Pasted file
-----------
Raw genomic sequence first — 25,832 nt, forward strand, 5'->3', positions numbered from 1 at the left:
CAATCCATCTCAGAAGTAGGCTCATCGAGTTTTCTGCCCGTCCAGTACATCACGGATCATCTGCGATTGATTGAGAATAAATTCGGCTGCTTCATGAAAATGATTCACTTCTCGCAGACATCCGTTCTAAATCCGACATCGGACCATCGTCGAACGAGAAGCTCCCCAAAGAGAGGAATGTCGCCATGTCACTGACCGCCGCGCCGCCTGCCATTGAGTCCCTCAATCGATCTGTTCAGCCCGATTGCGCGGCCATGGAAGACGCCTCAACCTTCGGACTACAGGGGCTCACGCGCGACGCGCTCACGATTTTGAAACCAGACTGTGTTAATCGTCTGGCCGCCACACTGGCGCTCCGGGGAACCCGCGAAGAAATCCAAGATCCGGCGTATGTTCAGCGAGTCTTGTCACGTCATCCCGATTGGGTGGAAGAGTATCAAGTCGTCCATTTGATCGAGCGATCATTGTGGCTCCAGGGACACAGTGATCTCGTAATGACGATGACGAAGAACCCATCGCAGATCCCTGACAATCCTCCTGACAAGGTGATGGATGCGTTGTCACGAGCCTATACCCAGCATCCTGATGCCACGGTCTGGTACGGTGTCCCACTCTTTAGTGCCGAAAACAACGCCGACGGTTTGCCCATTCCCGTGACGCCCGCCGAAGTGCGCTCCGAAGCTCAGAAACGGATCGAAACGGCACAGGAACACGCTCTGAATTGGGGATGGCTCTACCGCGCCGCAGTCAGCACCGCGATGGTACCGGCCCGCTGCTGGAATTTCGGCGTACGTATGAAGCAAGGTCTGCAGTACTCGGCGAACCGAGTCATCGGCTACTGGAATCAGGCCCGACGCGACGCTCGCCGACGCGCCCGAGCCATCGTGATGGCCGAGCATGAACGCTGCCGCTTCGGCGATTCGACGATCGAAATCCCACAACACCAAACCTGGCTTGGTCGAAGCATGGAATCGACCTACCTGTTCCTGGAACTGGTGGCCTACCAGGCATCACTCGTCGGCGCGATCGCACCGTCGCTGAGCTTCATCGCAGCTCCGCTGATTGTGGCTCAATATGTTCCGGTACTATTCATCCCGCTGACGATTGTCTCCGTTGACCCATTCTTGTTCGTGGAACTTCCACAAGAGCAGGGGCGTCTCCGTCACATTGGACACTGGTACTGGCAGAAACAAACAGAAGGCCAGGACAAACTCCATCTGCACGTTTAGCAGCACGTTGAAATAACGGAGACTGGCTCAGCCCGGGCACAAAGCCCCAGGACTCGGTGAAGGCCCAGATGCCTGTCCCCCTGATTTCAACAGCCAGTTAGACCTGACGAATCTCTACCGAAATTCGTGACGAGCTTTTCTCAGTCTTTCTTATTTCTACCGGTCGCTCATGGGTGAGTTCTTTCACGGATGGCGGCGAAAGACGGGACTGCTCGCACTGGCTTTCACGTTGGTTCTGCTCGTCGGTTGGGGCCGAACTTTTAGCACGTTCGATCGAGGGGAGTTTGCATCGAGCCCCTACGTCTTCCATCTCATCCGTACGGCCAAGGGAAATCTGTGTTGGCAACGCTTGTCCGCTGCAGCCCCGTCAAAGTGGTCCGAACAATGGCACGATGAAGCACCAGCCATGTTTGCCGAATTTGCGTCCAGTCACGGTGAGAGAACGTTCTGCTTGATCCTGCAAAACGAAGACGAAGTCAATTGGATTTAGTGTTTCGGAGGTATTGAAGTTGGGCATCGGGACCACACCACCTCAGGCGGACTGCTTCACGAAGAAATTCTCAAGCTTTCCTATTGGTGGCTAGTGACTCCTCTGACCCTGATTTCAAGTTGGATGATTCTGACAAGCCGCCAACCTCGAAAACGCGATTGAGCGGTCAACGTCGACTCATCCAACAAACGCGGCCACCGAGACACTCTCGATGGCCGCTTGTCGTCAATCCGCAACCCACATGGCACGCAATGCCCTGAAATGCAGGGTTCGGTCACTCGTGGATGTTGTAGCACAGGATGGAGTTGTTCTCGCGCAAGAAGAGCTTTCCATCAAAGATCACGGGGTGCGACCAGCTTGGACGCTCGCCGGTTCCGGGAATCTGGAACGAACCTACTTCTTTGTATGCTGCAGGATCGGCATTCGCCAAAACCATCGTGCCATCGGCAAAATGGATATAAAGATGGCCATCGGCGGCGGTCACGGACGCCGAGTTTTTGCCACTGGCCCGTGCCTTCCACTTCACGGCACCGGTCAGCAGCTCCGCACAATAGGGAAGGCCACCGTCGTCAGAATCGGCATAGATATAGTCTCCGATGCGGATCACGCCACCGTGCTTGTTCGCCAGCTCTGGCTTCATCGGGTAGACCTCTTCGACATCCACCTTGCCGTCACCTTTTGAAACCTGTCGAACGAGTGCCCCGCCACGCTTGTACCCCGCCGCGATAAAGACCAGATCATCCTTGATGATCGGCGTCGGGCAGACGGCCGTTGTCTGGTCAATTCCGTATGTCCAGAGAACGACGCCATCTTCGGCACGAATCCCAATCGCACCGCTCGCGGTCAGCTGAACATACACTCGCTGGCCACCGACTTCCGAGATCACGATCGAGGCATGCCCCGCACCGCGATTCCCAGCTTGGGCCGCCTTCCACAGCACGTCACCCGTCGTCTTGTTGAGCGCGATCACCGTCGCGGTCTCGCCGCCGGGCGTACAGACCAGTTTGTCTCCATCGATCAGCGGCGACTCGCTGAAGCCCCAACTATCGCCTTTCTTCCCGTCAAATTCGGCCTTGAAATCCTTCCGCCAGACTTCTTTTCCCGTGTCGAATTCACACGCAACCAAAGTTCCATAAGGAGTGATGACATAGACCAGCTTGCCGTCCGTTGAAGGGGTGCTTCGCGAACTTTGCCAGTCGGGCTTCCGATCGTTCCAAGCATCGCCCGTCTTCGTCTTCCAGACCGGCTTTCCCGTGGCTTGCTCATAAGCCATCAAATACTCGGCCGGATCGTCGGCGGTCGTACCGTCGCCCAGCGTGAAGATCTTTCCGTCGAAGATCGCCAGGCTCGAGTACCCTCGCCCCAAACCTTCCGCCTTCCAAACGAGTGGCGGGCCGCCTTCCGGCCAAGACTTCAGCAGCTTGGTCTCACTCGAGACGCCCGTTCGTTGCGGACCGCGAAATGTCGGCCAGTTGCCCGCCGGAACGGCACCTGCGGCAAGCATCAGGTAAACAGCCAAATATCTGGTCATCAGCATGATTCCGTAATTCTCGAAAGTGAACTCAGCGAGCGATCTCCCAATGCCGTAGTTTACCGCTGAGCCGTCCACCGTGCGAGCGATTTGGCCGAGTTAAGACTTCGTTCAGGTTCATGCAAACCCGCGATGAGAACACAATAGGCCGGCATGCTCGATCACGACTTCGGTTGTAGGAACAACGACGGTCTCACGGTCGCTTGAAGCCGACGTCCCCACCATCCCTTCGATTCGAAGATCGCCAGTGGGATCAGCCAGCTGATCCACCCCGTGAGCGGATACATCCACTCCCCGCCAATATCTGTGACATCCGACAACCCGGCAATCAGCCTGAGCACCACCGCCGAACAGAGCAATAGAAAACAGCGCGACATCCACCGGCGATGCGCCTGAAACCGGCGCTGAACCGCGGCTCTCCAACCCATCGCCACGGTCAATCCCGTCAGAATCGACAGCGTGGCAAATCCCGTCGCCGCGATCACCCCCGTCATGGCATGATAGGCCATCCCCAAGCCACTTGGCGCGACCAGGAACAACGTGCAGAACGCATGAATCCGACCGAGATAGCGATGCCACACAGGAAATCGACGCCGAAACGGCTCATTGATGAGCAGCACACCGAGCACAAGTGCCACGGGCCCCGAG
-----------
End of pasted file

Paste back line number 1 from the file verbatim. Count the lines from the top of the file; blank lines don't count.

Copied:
Raw genomic sequence first — 25,832 nt, forward strand, 5'->3', positions numbered from 1 at the left: